Resurrecting the wardrobe favorites this go-round sends another timely and important message, according to Santiago: "Everybody upcycles now. We really want to have people do that with their clothes, put things together in a new way and reuse things. It's not about disposing of your clothes and your fashion — it's about holding on to the pieces that you really love and incorporating them down the road with new looks and new ways that you can wear them."

Miranda (Cynthia Nixon), Carrie (Sarah Jessica Parker, carrying the Paco Rabanne bag from above) and Charlotte (Kristin Davis) in 'And Just Like That.'

Miranda (Cynthia Nixon), Carrie (Sarah Jessica Parker, carrying the Paco Rabanne bag from above) and Charlotte (Kristin Davis) in 'And Just Like That.'

Looks at Carrie's wardrobe journey into the "AJLT" era reveal the same whimsy and joy with fashion from her "SATC" days, but with more vintage mixed in. The costume duo emphasized a "non-label" approach for the character, which also speaks to her enduring individuality — "a personal style choice without it becoming someone's brand label, you know what I mean?" says Santiago. He also mined his own extensive vintage archive, which features well-known designers and famous runway looks, along with thrifted pieces, like the printed maxi-dress — possibly by L.A. family-owned Raga, not by Forever21 — that also caused a viral free-for-all in July. 

As part of the lead trio's wardrobe arc, Rogers and Santiago also made a point to seek out independent designers. "It's not so much of an 'evolution' in [the characters' established] style — the girls still are who they are, as people," says Santiago. 'It's more about bringing them up-to-date to what's going on now and introducing them to new fashion designers. Undiscovered designers."

Carrie in a Rodney Patterson boater hat.

Carrie in a Rodney Patterson boater hat.

In August, Parker was shot in costume wearing an asymmetrical straw boater hat (above) by Esenshel, designed by New York-based Rodney Patterson, a favorite of Billy Porter and "Zola" director (and former costume designer) Janicza Bravo. Also featured: jewelry from We Dream in Colour, designed by U.S.-born and Trinidad and Tobago-raised Jade Gedeon; sculptural pieces by Miami-based Haitian-American creative Waina Chancy's Ndigo Studio; handbags by buzzy New York-based Brandon Blackwood; and Parisian conscious label Xuly Bet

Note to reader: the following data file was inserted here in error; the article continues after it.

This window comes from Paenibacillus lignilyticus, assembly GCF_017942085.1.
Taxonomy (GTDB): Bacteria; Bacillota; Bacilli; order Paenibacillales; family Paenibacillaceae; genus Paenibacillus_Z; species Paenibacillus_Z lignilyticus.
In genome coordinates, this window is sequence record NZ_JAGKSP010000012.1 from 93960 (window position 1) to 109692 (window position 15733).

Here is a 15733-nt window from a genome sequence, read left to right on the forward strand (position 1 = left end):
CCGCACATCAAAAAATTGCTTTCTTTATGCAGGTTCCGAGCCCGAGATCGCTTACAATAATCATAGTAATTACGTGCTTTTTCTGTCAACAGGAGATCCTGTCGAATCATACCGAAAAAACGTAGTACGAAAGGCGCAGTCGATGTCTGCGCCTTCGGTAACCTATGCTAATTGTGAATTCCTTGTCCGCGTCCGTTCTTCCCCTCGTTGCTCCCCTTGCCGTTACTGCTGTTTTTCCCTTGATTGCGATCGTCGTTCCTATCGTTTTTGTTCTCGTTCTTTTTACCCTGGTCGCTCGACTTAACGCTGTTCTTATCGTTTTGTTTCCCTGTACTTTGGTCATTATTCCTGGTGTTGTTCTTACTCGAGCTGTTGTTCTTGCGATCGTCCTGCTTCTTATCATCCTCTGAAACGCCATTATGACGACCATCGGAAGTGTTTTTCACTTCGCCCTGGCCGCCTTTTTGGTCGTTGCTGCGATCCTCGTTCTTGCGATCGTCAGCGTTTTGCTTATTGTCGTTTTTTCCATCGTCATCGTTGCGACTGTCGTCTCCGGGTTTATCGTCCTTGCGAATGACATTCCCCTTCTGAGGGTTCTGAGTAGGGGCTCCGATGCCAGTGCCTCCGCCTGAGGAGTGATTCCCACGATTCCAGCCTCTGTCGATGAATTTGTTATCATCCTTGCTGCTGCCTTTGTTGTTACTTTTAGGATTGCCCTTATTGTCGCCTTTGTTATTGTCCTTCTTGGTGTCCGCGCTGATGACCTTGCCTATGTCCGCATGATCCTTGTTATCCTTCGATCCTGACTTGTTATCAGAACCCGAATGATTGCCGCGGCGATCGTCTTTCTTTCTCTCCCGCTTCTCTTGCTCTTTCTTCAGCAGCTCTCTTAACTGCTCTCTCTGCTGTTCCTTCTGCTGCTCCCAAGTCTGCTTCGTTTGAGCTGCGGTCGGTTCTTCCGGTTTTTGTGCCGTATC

"We've always tried to treat the show as a moving magazine, even back in the day," says Rogers.

With Field, Santiago and Rogers led the movement of luxury design houses lending samples and runway looks to television shows. Fast forward two-plus decades and, of course, brands are eagerly knocking down the costume department's doors to have their pieces on screen. With an embarrassment of riches, they tried to get a jump-start by sourc Spring 2022 pieces to coincide with the airdates of the series, even though the pandemic and supply chain issues proved a challenge. 

"People were trying to get up to speed and we had access to lots and lots of stuff, no doubt... but we were trying to push the calendar a little bit," says Roger. "And we did."

Name that bag.

Name that bag.

Rogers and Santiago also found themselves in a bit of friendly competition with their former boss and costume design partner: Field was prepping and sourcing wardrobe for season two of "Emily in Paris" at the same time the two began on "AJLT."

"Danny and I talked to Pat a lot, and Pat was in Paris, so I was like, 'Okay, sneaky, sticky fingers,'" says Rogers, with a mischievous laugh. "I called her one time and I asked her if she was using the Dior 'J'Adore Paris' T-shirt. I didn't want there to be any crossover."

But the brands understood their good fortune for exposure on multiple fashion-filled platforms — and it's all in good fun, because House of Field forever. 

"I think all the houses were very conscious of you know, 'hey, Pat's pulling this' and 'Molly's grabbing this,'" says Rogers. "Everybody was communicating, but we had a laugh or two."